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Lee Talbot visits a workshop in Matang, a Gejia village in Guizhou, learning how batik is made. PROVIDED TO CHINA DAILY
Lee Talbot, curator at the Textile Museum at George Washington University, has always been fascinated by textiles from Asia.
"I've always been interested in China through my whole life. And it's actually textiles that started my main interest in Asia," said Talbot.
Talbot is from a small town in Arkansas. When he was 4 years old, he found a box with textiles in the closet of his home, which were brought back by his father from Asia.
"I was really fascinated. At that time, I knew, when I grow up I will go to those places, that's what I'm going to do," said Talbot.
When he was at university, he focused on East Asian studies and took Chinese-language courses.
Later, when he was living in Taiwan studying Chinese, he saw some long pao (emperor's 12-symbol robe) in the museum, which piqued his interest.
"I started buying some Chinese old textiles and learning more about them, and then I realized that's really my passion, not just personal interest to use as a hobby," Talbot said.
In February 2017, the Textile Museum received a large gift of textiles and jewelry made by minority people from Southwest China. Talbot was interested and thought the best way to learn would be to just go there.
Talbot spent about a month in Guizhou looking for people who knew about textile-making techniques and asked them if they could teach him something.
"I went to the village of Gejia people; I knew they are really good at laran (or batik, color printing on cloth using wax), so the woman she taught me," said Talbot.
In a photo that Talbot submitted to My China Album, showing him in Matang, a Gejia village in Guizhou, looking at two Gejia women doing batik.
"I was intrigued by the beautiful blue-and-white patterns on their clothing, and people explained that this was created by using wax and dye – a technique called batik. I wanted to learn more about batik, so they took me to a local workshop where it is made. … After trying my hand at this ancient art form, I had the chance to experience Gejia dancing, singing, and lusheng (a reed pipe wind instrument) playing," Talbot wrote in the caption.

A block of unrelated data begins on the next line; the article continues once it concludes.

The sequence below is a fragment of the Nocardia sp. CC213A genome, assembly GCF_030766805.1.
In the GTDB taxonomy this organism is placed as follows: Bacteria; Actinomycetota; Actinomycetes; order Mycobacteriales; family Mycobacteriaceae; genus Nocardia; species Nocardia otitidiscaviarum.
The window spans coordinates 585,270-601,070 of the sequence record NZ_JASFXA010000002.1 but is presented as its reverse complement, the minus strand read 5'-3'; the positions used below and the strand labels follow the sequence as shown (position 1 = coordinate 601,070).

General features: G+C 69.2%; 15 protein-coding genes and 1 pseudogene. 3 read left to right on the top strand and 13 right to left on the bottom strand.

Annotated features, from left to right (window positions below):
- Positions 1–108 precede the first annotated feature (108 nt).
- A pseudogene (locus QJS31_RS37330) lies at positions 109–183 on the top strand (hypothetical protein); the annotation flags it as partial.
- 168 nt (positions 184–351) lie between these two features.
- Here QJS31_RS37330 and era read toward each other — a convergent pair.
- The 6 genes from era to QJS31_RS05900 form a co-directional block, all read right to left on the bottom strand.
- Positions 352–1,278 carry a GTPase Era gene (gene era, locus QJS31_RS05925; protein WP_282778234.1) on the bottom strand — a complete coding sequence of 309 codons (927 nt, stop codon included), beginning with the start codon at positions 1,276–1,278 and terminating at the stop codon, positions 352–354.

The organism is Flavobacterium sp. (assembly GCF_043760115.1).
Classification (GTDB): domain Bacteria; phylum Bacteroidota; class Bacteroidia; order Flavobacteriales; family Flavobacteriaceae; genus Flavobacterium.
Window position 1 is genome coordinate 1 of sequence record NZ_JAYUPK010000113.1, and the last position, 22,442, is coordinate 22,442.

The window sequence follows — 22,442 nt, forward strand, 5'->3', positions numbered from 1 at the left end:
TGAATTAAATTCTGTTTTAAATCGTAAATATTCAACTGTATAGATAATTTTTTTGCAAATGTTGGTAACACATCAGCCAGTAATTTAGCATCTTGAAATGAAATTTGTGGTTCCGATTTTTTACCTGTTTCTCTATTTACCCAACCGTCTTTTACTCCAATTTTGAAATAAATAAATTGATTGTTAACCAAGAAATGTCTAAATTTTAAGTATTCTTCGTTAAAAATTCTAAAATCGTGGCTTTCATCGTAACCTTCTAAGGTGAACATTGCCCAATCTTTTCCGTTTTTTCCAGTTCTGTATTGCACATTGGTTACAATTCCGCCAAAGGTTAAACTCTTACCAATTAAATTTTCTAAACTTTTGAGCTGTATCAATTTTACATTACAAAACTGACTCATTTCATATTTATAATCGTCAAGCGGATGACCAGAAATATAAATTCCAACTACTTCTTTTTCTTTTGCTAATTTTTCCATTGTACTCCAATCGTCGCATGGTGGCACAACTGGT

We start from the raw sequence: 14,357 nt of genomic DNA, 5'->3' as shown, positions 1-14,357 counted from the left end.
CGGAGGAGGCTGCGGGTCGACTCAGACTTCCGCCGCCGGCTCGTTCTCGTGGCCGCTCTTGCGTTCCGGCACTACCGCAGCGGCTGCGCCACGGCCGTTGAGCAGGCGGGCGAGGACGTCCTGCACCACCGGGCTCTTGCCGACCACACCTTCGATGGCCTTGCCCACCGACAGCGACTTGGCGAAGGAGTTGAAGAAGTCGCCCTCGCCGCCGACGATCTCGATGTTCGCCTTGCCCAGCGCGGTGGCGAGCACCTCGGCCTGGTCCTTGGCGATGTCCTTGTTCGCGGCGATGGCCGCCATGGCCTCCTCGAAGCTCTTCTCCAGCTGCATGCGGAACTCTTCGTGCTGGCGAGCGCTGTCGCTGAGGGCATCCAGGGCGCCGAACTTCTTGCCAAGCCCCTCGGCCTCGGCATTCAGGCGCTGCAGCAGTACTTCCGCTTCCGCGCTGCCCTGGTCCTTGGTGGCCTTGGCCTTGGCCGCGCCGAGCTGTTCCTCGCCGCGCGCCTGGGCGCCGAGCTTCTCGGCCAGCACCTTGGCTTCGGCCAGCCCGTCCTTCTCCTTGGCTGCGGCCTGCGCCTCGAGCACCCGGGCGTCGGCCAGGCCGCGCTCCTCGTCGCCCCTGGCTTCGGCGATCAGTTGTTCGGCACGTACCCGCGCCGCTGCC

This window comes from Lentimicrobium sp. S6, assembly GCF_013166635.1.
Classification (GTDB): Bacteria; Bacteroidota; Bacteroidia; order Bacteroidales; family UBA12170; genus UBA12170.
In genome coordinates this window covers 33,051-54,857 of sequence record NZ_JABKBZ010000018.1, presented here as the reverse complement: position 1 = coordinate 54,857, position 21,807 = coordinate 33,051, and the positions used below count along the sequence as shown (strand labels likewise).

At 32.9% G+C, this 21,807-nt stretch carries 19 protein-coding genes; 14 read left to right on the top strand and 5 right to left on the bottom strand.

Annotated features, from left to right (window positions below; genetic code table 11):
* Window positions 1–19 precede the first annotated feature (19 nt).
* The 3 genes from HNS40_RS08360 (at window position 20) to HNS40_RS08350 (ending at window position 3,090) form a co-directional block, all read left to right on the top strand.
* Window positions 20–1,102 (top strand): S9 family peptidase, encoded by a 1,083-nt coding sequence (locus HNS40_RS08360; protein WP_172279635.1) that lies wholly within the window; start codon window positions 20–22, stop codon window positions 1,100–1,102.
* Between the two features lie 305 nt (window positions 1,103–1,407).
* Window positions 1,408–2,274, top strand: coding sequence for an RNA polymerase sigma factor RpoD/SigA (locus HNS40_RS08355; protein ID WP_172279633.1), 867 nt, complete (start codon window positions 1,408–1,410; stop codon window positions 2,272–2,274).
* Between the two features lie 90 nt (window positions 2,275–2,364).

In another photo he submitted, he visited Miao villages along the Qingshui River.
"I was lucky to arrive in one village while they were celebrating a wedding. As soon as the people noticed me, Miao women began to pour cups of wine in my mouth and explained that this meant I was an honored guest and that our friendship would last a lifetime. I mentioned how much I admired their colorful clothing, and one woman gave me a Miao-style vest to wear," Talbot wrote in the caption.
In another photo, Talbot was having lunch with a Xijia couple in their home in Shilongzhai village.
"While walking around looking at the interesting architecture, I met a friendly old woman in the village square. She invited me back to her home to have lunch with her and her husband. She prepared vegetables from their garden, dried meats dipped in fiery pepper sauce, and rice wine. We conversed in simple Mandarin sharing the delicious food as well as stories of our lives in Guizhou and Washington," Talbot wrote in the caption.
"It was a wonderful trip. Guizhou is just so beautiful, the landscape is so beautiful but also the people are very nice," said Talbot.
Upon his return, he put together an exhibition at the Textile Museum in February 2018, which is titled Vanishing Traditions: Textiles and Treasures from Southwest China. It showed textiles, jewelry made by the Miao, Dong and other minority peoples in China.
"I hope I go back to China soon. There are so many places to visit in China; it is a huge country with so many different cultures and so much to see," Talbot said.
Jiayi Wu in Washington contributed to this story.